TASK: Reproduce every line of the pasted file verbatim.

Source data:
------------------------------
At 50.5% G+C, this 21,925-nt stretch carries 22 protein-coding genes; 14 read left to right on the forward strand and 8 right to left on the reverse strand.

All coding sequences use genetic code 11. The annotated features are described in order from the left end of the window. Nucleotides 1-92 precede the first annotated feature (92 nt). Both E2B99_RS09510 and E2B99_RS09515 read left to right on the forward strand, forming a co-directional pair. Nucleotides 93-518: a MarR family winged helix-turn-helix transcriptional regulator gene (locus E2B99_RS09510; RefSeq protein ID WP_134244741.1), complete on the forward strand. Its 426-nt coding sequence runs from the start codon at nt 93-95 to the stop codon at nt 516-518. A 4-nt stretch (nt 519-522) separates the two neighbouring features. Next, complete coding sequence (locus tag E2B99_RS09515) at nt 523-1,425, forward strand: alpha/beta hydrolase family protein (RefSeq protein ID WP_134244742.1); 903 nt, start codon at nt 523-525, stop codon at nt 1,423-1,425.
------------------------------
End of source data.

At 50.5% G+C, this 21,925-nt stretch carries 22 protein-coding genes; 14 read left to right on the forward strand and 8 right to left on the reverse strand.

All coding sequences use genetic code 11. The annotated features are described in order from the left end of the window. Nucleotides 1-92 precede the first annotated feature (92 nt). Both E2B99_RS09510 and E2B99_RS09515 read left to right on the forward strand, forming a co-directional pair. Nucleotides 93-518: a MarR family winged helix-turn-helix transcriptional regulator gene (locus E2B99_RS09510; RefSeq protein ID WP_134244741.1), complete on the forward strand. Its 426-nt coding sequence runs from the start codon at nt 93-95 to the stop codon at nt 516-518. A 4-nt stretch (nt 519-522) separates the two neighbouring features. Next, complete coding sequence (locus tag E2B99_RS09515) at nt 523-1,425, forward strand: alpha/beta hydrolase family protein (RefSeq protein ID WP_134244742.1); 903 nt, start codon at nt 523-525, stop codon at nt 1,423-1,425.